It is clear that humans are conscious and self-aware. Even with our advanced understanding of the brain, we still have many different theories, conceptions and misconceptions about consciousness. My view of consciousness is that it is really nothing more than perception - awareness of reality including self-awareness. I certainly agree that consciousness is a rare thing in nature. Other animals have varying degrees of consciousness but nothing like the primate ability to think in terms of “I” and “me.” Of the primates, humans have the most developed example of this kind of self-awareness. In evolutionary terms, the most significant recent development in brain structure is the highly developed human neocortex. But for all the mystery in which we shroud these concepts, the functions of perception, sensation, memory, reason and emotion as well as maintenance of bodily functions are performed by our physical brain. How else would we lose consciousness when the brain is shut down as during surgery, brain damage or simply from a blow to the head? There are volumes of information that demonstrate inconsistency in the concept of the soul. Skeptical literature often cites phenomena such as brain lesions (as in Broca's aphasia) and conditions like Alzheimer's disease as evidence that personality is material, and exists in discrete physical components, contrary to the philosophy of the immortal soul. Owing to its complexity, most people are completely in awe of the brain as an organ and consider it, and the very act of thought, significant mysteries. To discuss all of the scientific literature would turn this already lengthy article into an unwieldy project that few would have time to read. I will try to confine my discussion to the conscious and volitional part of the human brain as I think it is the key argument for the existence of the immortal soul.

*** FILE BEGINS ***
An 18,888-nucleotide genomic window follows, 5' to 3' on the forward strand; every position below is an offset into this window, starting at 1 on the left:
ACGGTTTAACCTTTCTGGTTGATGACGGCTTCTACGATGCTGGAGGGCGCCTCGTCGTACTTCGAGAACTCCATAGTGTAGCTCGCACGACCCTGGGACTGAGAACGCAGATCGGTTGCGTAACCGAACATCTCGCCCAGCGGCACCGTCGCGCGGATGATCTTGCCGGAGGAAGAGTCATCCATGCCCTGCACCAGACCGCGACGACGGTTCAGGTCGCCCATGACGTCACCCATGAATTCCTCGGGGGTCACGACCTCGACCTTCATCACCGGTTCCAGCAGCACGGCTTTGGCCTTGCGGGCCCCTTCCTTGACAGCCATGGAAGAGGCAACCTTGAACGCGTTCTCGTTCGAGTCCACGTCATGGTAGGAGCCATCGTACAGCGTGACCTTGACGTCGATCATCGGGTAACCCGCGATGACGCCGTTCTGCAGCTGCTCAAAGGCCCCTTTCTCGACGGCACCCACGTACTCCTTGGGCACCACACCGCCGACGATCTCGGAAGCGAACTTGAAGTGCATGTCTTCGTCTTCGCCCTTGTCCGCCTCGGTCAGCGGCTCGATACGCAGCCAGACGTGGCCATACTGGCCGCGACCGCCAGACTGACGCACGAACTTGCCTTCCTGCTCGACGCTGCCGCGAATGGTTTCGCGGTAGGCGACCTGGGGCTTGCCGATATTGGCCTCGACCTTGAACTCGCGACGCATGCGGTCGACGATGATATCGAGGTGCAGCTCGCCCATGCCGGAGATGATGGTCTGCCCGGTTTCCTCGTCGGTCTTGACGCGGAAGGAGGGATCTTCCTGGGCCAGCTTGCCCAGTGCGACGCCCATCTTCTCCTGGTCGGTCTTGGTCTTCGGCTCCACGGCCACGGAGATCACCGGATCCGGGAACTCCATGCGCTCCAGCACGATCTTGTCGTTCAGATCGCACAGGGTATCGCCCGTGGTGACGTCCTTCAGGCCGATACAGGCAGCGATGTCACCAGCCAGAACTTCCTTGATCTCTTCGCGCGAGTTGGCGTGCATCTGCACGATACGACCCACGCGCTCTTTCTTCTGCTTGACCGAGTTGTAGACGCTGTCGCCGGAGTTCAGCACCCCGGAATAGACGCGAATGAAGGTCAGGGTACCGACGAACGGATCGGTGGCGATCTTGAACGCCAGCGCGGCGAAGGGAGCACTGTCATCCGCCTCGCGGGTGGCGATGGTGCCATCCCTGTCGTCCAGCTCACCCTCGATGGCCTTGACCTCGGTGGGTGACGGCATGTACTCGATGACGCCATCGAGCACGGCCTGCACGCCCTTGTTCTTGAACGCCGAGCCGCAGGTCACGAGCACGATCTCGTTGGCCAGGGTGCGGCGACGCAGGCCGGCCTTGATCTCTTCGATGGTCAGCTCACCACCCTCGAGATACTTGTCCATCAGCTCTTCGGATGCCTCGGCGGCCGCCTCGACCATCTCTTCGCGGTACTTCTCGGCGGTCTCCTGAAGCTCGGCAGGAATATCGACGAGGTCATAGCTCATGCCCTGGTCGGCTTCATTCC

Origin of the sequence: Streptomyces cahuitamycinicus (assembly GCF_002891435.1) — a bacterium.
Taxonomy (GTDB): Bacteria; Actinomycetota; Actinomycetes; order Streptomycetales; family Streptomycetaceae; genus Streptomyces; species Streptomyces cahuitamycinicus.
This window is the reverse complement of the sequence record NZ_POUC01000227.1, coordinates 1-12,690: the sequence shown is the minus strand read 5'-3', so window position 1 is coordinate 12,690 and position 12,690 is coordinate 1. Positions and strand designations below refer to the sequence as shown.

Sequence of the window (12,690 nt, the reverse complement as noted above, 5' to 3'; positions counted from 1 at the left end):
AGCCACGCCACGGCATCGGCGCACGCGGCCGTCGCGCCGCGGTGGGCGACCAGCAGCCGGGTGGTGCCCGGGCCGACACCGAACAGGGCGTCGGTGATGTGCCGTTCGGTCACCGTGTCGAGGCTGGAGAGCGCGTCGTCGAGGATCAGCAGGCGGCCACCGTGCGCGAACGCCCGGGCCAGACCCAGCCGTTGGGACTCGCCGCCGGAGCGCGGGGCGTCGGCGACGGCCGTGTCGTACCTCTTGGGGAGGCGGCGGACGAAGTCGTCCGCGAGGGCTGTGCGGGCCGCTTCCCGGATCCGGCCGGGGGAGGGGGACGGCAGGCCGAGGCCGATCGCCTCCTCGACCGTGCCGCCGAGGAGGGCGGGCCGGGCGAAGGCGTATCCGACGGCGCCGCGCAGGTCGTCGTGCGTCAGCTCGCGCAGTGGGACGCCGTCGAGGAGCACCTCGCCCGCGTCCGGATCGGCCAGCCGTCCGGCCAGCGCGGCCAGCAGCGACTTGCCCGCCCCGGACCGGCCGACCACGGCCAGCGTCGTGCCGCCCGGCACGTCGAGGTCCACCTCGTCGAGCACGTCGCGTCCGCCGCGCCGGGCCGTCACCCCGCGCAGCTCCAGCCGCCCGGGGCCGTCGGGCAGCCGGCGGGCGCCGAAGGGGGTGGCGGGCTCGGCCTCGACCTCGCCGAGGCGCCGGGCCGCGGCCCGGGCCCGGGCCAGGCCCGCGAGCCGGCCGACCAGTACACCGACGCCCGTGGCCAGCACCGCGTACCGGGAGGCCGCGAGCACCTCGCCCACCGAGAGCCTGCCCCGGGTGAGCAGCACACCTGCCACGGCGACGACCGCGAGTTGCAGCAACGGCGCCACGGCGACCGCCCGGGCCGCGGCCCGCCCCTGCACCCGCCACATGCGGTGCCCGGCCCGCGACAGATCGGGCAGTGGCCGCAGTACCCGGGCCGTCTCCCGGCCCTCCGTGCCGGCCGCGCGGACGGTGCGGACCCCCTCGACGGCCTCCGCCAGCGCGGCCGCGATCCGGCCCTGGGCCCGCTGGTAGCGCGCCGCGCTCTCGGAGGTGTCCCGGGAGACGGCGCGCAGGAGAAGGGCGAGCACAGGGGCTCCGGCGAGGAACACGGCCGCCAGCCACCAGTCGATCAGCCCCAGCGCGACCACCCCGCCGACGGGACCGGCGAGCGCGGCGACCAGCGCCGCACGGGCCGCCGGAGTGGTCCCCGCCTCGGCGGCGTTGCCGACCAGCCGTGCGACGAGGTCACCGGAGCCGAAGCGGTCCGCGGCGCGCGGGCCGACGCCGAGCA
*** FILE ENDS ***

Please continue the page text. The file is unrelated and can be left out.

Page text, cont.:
It is important to note that we naturally have difficulty analyzing the nature of our own consciousness because of our perspective. We have the same difficulty as we do when analyzing the entire universe. We can't get a “bird’s eye view” or examine it under a microscope. We also can’t avoid the observer effect. We can only know that we are conscious and self-aware. It is the irreducible basis of who we are. We know we think, but we don’t really understand how we think. We can observe others from an external perspective. But then we lose the internal perspective. To view this problem circumspectly we must consider our internal perspective to be generally equivalent with that of others who we can observe externally. This is not really a problem. As I said in a previous discussion, humans vary only trivially in our genetic structure. Our physical bodies are essentially identical. This applies to our brains as well. Why wouldn’t our cognitive awareness be effectively the same from one individual to another? We may arrive at different conclusions based on different experience and other conditions but the underlying mechanisms are identical for the purpose of study.